Cairns Branch – Community synergy

Handmade items made by the employment agency Workways’ ‘Work for the Dole’ clients were handed over to our Rosies Cairns coordinator, Lyall. This is an amazing example of a great synergy between individuals and organisations. The satisfaction in giving back to the community thrilled many of those who made the items and learned new skills at the same time. Everything has been well used and distributed to our many friends on the street in Far North Queensland.

Cairns Branch – A new location

Rosies recently worked with the local council to find an alternative venue for our outreach to offer an efficient service to our friends on the street whilst being mindful of local businesses that had expressed concerns over the influx of people in the popular tourist area. All parties agreed on a new location that will satisfy everyone. As a consequence, the Rosies van has now moved to Council Park on Draper Street, Cairns.

Cairns Branch – Another reason to smile in Cairns

Cairns_rosies_friends_on_the_streetJames Cook University (JCU) dental students [pictured] recently attended one of our Rosies Cairns branch outreaches. The students fully embraced the experience, listening and sharing stories with our friends on the street, and helping put a smile on their faces. The branch also recently received goods and services donations, as well as monetary donations from local primary and high schools.
The support all of our branches receive from students and their communities is simply wonderful, and greatly supports our ability to support our many friends. Thank you, you all make a difference.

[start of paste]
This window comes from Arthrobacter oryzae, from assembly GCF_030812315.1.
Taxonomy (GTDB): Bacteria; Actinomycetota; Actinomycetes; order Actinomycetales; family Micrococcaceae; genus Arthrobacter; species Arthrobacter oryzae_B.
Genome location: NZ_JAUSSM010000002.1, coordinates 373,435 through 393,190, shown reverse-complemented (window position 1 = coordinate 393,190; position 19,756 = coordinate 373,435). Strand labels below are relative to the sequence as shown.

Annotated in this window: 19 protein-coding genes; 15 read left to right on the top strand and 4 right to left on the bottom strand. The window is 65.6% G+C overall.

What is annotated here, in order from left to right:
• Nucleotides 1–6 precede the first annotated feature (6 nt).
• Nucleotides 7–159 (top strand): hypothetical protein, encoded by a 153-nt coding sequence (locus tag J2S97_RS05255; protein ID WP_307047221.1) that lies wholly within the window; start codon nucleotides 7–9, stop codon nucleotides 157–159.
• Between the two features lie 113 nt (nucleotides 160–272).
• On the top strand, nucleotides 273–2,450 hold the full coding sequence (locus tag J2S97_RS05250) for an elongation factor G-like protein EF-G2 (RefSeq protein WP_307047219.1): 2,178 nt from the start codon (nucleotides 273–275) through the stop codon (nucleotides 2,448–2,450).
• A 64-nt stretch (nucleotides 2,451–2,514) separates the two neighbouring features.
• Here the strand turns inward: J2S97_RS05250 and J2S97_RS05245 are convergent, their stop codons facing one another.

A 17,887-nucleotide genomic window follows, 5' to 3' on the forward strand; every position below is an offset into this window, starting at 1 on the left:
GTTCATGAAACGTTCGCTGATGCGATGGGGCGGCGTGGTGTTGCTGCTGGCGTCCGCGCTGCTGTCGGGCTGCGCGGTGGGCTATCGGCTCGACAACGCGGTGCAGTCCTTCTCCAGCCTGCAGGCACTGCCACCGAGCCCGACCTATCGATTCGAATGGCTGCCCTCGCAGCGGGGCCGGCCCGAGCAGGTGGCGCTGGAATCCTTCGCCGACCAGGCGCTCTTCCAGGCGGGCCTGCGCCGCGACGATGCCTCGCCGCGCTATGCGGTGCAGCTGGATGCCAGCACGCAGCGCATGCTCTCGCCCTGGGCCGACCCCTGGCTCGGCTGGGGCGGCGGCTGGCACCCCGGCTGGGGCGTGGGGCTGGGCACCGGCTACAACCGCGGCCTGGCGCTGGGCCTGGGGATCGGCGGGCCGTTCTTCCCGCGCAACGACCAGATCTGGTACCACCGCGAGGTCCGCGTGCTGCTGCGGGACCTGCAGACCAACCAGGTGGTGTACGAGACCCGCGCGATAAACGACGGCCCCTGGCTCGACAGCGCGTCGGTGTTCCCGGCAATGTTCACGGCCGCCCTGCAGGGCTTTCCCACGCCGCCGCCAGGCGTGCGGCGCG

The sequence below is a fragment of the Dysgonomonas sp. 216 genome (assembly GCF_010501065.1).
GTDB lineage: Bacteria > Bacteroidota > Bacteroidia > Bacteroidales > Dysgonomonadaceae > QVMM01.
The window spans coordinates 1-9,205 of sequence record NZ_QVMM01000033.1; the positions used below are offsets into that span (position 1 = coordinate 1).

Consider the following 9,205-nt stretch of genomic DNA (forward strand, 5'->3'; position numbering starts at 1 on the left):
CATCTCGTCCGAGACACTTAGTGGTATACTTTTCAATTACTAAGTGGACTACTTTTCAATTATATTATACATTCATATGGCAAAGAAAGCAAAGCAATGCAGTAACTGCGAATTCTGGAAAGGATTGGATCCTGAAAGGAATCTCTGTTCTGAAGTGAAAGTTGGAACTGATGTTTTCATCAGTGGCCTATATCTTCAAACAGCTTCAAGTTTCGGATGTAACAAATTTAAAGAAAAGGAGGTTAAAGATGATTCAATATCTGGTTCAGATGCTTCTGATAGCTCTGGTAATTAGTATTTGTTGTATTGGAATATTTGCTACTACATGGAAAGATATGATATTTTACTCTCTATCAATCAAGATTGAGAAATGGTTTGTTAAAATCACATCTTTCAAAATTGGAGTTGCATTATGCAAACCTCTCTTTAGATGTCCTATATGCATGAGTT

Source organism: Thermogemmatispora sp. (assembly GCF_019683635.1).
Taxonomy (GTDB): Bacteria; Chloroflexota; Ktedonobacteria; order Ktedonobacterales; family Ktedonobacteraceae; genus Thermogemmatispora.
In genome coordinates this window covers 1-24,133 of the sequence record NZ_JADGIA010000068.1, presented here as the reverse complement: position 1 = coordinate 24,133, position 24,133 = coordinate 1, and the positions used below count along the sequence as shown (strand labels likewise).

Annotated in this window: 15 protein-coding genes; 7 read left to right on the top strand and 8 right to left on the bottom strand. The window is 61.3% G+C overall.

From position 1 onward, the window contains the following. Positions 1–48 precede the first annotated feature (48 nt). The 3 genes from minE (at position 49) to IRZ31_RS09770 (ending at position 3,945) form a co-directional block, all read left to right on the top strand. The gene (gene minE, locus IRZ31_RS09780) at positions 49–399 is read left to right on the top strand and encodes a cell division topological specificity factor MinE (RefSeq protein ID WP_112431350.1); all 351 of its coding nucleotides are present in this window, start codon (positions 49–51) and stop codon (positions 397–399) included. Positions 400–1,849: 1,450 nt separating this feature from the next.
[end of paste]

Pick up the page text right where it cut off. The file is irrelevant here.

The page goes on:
Find out how you can get involved.

Cairns Branch – Cairns Branch gets a room!

Rosies is delighted to announce the acquisition of a new outreach room thanks to the Catholic Diocese of Cairns and Centacare. The new room is significantly more spacious for our Cairns Branch team meetings and increases our capacity to store more items for our many friends on the street than the previous shed.

Rosies would also like to thank the Queensland Government’s Community Benefit Fund for providing a grant that has enabled us to refurbish our new premises.

Find out how you can get involved.

Let’s open our hearts

fr johnWe make assumptions based on our own knowledge. Yet, if we take the time to listen to people with our heart we can appreciate them for who they truly are. All of us are gifted, but our individual talents are not always obvious; most treasures are hidden. God’s creation is diverse and unique, which makes it beautiful and inspiring rather than monotone and dull. God values us for who we are and we are invited to imitate Him. We are encouraged to value each other for our uniqueness. Let us appreciate the diversity God put in His creation and go beyond our presumptions to discover who a person really is through understanding and charity.

Fr John David
Rosies’ Chaplain

Rosies updates around the state – Spring 2015

 

Brisbane
Rosies has temporarily relocated our Friday and Saturday night outreaches to the Cathedral of St Stephen.Brisbane City Council has encouraged street van services to be located in  off-street premises. The Archbishop of Brisbane has kindly agreed to trial our Outreach for eight weeks.
Look out for further updates.


Cairns
The new street outreach van was blessed by the Bishop of Cairns the Most Reverend James Foley. Thanks AMA. Services have commenced Thursday, Friday, Saturday, and Sunday nights.


Gold Coast

The Rosies Gold Coast branch has started a new outreach in Nerang. The van is at to Bischoff Pioneer Park on Wednesdays from 7.30pm – 9.00pm.


Toowoomba

Jon Martlew, our Toowoomba Branch Coordinator, went homeless for a week during the Homelessness Prevention Week. Our Patron, Leneen Forde, and Chair, John Scoble, took part in launching Jon’s sleepout at the Homlessness Prevention Week commencement exhibition. During the week Jon slept rough, hung out with our friends on the street, joined our outreaches and had a cuppa to raised funds for Rosies. Well done Jon!